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great honour from this transaction, and not bring in that bill, or permit any I should be sorry to have it tarnished other person to do it I am not one by inference and infinuation. In 1771, who threatened to impeach the Chief when the burdens of the country were Justice of the King's Bench for acting comparatively small, I made a motion under an English law, and afterwards fimilar to this; the honourable gentle shrunk from that bufiness--I am not man tken opposed me. I have his the author of the simple Repeal-I am fanction, now, that I was right, and he not one who, after saying the parlia. was wrong; and I say this, that though ment was a parliament of prostitutes, gentlemen may, for a while, vote endeavoured to make their voice fub. againft retrenchments abfolutely ne fervient to my intereft-I am not one. cessary, I am not very sure that this is who would come at midnight, and atjust the time to make it in the army-' tempt a vote of this House, to fifle, now, when England has acted justly, the voice of the people, which my I will not say generously-now, when egregious folly had raised against me the has loft her empire--when she still -I am not the gentleman who fub. feels the wounds of the last unhappy fifts upon your accounts.I am not the war, and comforts herself only with mendicant patriot, who was bought the faithful friendship of Ireland. It, by my country for a sum of money, in 1769, when the liberties of Ireland and then fold my country for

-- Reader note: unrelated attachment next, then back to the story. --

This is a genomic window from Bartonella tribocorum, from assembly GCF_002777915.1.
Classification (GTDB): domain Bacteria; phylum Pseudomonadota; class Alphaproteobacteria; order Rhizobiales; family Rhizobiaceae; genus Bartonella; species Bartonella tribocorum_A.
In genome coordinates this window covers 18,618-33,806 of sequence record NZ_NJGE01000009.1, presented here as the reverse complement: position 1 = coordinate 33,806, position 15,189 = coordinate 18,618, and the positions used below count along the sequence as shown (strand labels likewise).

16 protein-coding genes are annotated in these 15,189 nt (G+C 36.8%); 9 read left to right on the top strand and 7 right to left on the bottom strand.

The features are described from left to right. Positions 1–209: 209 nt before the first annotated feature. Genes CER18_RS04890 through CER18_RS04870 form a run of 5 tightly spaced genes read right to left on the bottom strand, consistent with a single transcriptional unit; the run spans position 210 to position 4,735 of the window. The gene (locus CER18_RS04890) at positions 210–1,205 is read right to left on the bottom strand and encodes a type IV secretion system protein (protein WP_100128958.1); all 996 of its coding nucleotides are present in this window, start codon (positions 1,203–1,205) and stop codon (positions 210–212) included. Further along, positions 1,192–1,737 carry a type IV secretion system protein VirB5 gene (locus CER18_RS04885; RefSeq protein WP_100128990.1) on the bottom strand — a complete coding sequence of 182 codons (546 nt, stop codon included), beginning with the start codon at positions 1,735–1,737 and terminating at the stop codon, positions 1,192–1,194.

prompt were denied, and tho fe of America in payment I am not the man who in danger, it was thought unadviseable this House loudly complained of an to retrenchour army--there can be no infringement made in England, in infuch reason to reduce it now, when cluding Ireland in a bill, and then sent both are acknowledged and confirm. a certificate to Dungannon that Ireed. When we voted 4000 men to land was not included-I never was butcher our own brethren in America, bought by the people, nor ever fold the honourable gentleman should have them. The gentleman says he never opposed that vote; but perhaps he will apoftatized, but I say I never changed be able to explain the proprietyoffend- my principles; let every man fay the ing 4000 Iridhmen thither. But why fame, and let the people believe them if not look for retrenchment in the reve. they can. But if it be so bad a thing nue and other departments. In my to take an office in the state, how comes mind, the proper mode would be, to the gentleman connected with persons form a fair estimate of what would be in office? They, I hope, are men of a reasonable peace-establishment, and virtue; or how came the gentleman fo Ieduce our several departments to it. closely connected with Colonel Fitz.